ABRUPTIO PLACENTA Definition: - Premature separation of the placenta from the uterine wall. - Common cause of bleeding during the second half of pregnancy - Usually occurs after 20 to 24 weeks of pregnancy but may occur as late as during first or second stage of labor. Risk factors: - women with parity of 5 or more - women over 30 years of age - women with pre-eclampsia - eclampsia and renal or vascular disease. Factors contributing to ABRUPTIO PLACENTA - multiple gestations - hydramnios - cocai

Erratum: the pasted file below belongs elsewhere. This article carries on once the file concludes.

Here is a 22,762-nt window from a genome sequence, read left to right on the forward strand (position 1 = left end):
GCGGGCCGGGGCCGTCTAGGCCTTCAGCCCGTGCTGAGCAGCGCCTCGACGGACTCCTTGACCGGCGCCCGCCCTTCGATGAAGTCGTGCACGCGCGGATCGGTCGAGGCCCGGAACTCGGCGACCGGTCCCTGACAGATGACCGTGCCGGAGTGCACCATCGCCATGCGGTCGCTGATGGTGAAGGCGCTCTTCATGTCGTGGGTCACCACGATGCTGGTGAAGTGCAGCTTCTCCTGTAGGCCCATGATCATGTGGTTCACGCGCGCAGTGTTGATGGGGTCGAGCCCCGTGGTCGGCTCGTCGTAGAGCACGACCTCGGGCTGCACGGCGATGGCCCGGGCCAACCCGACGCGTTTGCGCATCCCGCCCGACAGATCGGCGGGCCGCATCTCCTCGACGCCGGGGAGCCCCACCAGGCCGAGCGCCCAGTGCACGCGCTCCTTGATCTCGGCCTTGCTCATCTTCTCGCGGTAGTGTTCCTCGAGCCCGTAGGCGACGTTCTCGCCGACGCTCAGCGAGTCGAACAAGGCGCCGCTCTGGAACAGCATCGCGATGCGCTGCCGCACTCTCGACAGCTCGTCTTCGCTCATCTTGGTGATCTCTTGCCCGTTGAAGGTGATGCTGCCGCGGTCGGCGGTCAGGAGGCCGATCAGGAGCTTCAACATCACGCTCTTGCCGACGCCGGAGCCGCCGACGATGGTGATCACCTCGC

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    ABRUPTIO PLACENTADefinition:- Premature separation of the placenta from the uterine wall.- Common cause of bleeding during the second half of pregnancy- Usually occurs after 20 to 24 weeks of pregnancy but may occur as late as during first or second stage of labor.Risk factors:- women with parity of 5 or more- women over 30 years of age- women with pre-eclampsia - eclampsia and renal or vascular disease.Factors contributing to ABRUPTIO PLACENTA- multiple gestations- hydramnios- cocaine use- dec. blood flow to the placenta- trauma to the abdomen- dec. serum folic acid levels- PIHCause: UnknownTheories proposed relating it¶s occurrence to dec. blood flow to the placentathrough the sinuses during the last trimester; Excessive intrauterine pressure caused byhydramnios or multiple pregnancy may also be contributing factors.Clinical manifestations:Covert (severe)/ Mild separation/ Mild Abruptio PlacentaThe placenta separates centrally and the blood is trapped between the placenta andthe uterine wall.Signs and Symptoms:1. no overt bleeding from vagina2. rigid abdomen3. acute abdominal pain4. dec. BP5. inc. pulse6. uteroplacental insufficiencyOvert (partial)/ Moderate separation/ Moderate Abruptio PlacentaThe blood passes between the fetal membranes and the uterine wall and escapesvaginally. May develop abruptly or progress from mild to extensive separation withexternal hemorrhage.Signs and Symptoms:  1. vaginal bleeding2. rigid abdomen3. acute abdominal pain4. dec. BP5. inc. pulse6. uteroplacental insufficiencyPlacental Prolapse/ Severe separation/ Severe Abruptio PlacentaMassive vaginal bleeding is seen in the presence of almost total separation withpossible fetal cardiac distress.Signs and Symptoms:1. massive vaginal bleeding2. rigid abdomen3. acute abdominal pain4. shock 5. marked uteroplacental insufficiencyManagement:- monitoring of maternal vital signs, fetal heart rate (FHR), uterine contractions andvaginal bleeding- likelihood of vaginal delivery depends on the degree and timing of separation inlabor - cesarean delivery indicated for moderate to severe placental separation- evaluation of maternal laboratory values- F & E replacement therapy; blood transfusion- Emotional supportNursing Interventions:- Assess the patient¶s extent of bleeding and monitor fundal height q 30 mins.- Draw line at the level of the fundus and check it every 30 mins (if the level of thefundus increases, suspect abruptio placentae)- Count the number of pads that the patient uses, weighing them as necessary todetermine the amount of blood loss- Monitor maternal blood pressure, pulse rate, respirations, central venous pressure,intake and output and amount of vaginal bleeding q 10 ± 15 mins- Begin electronic fetal monitoring to continuously assess FHR Have equipment for emergency cesarean delivery readily available:-prepare the patient and family members for the possibility of anemergency CS delivery, the delivery of a premature neonate and thechanges to expect in the postpartum period-offer emotional support and an honest assessment of the situationif vaginal delivery is elected, provide emotional support during labor -because of the neonate¶s prematurity , the mother may not receive ananalgesic during labor and may experience intense pain-reassure the patient of her progress through labor and keep her informedof the fetus¶ condition  - tactfully discuss the possibility of neonatal death-tell the mother that the neonate¶s survival depends primarily ongestational age, the amount of blood lost, and associated hypertensivedisorders-assure her that frequent monitoring and prompt management greatlyreduce the risk of death.- encourage the patient and her family to verbalize their feelings- help them to develop effective coping strategies, referring them for counseling if necessary.Goals of Care:1. blood loss is minimized, and lost blood is replaced to prevent ischemic necrosis of distal organs, including kidneys2. DIC is prevented or successfully treated.3. normal reproductive functioning is retained4. the fetus is safely delivered5. the woman retains a positive sense of self-esteem and self-worth.Additional lab results:Hgb-Platelet -Fibrinogen -Fibrin degradation products -Other possible nursing diagnosis: ‡ Impaired gas exchange: fetal related to insufficient oxygen supply secondary to premature separation of the placenta. ‡ Pain related to bleeding between the uterine wall and the placenta secondary to premature separation of the placenta. ‡ Fear related to perceived or actual grave threat to body integrity secondary to excessive bleeding and threat to fetal survival. ‡ Grieving related to actual or threatened loss of infant.‡ Powerlessness related to maternal condition and hospitalization.‡ Risk for deficient fluid volume related to excessive losses secondary to premature placental separation.Female Reproductive System  Most species have 2 sexes: male and female. Each sex has its own unique reproductivesystem. They are different in shape and structure, but both are specifically designed toproduce, nourish, and transport either the egg or sperm.Unlike the male, the human female has a reproductive system located entirely in thepelvis. The external part of the female reproductive organs is called thevulva, whichmeans covering. Located between the legs, the vulva covers the opening to thevaginaand other reproductive organs located inside the body.The fleshy area located just above the top of the vaginal opening is called them onspubis. Two pairs of skin flaps called the labia (which means lips) surround the vaginalopening. Thecl itoris, a small sensory organ, is located toward the front of the vulvawhere the folds of the labia join. Between the labia are openings to theurethra (the canalthat carries urine from the bladder to the outside of the body) and vagina. Once girlsbecome sexually mature, the outer labia and the mons pubis are covered by pubic hair.A female's internal reproductive organs are the vagina, uterus, fallopian tubes, andovaries.The vagina is a muscular, hollow tube that extends from the vaginal opening to theuterus. The vagina is about 3 to 5 inches (8 to 12 centimeters) long in a grown woman.Because it has muscular walls, it can expand and contract. This ability to become wider or narrower allows the vagina to accommodate something as slim as a tampon and aswide as a baby. The vagina's muscular walls are lined with mucous membranes, whichkeep it protected and moist. The vagina serves 3 purposes: It's where the penis is insertedduring sexual intercourse, and it's also the pathway that a baby takes out of a woman'sbody during childbirth, called the birth canal, and it provides the route for the menstrualblood (the period) to leave the body from the uterus.A thin sheet of tissue with 1 or more holes in it called thehym en partially covers theopening of the vagina. Hymens are often different from person to person. Most womenfind their hymens have stretched or torn after their first sexual experience, and the hymenmay bleed a little (this usually causes little, if any, pain). Some women who have had sexdon't have much of a change in their hymens, though.The vagina connects with theuterus, or womb, at thecervix (which means neck). Thecervix has strong, thick walls. The opening of the cervix is very small (no wider than astraw), which is why a tampon can never get lost inside a girl's body. During childbirth,the cervix can expand to allow a baby to pass.The uterus is shaped like an upside-down pear, with a thick lining and muscular walls - infact, the uterus contains some of the strongest muscles in the female body. These musclesare able to expand and contract to accommodate a growing fetus and then help push thebaby out during labor. When a woman isn't pregnant, the uterus is only about 3 inches(7.5 centimeters) long and 2 inches (5 centimeters) wide.At the upper corners of the uterus, the fallopian tubes connect the uterus to theovaries.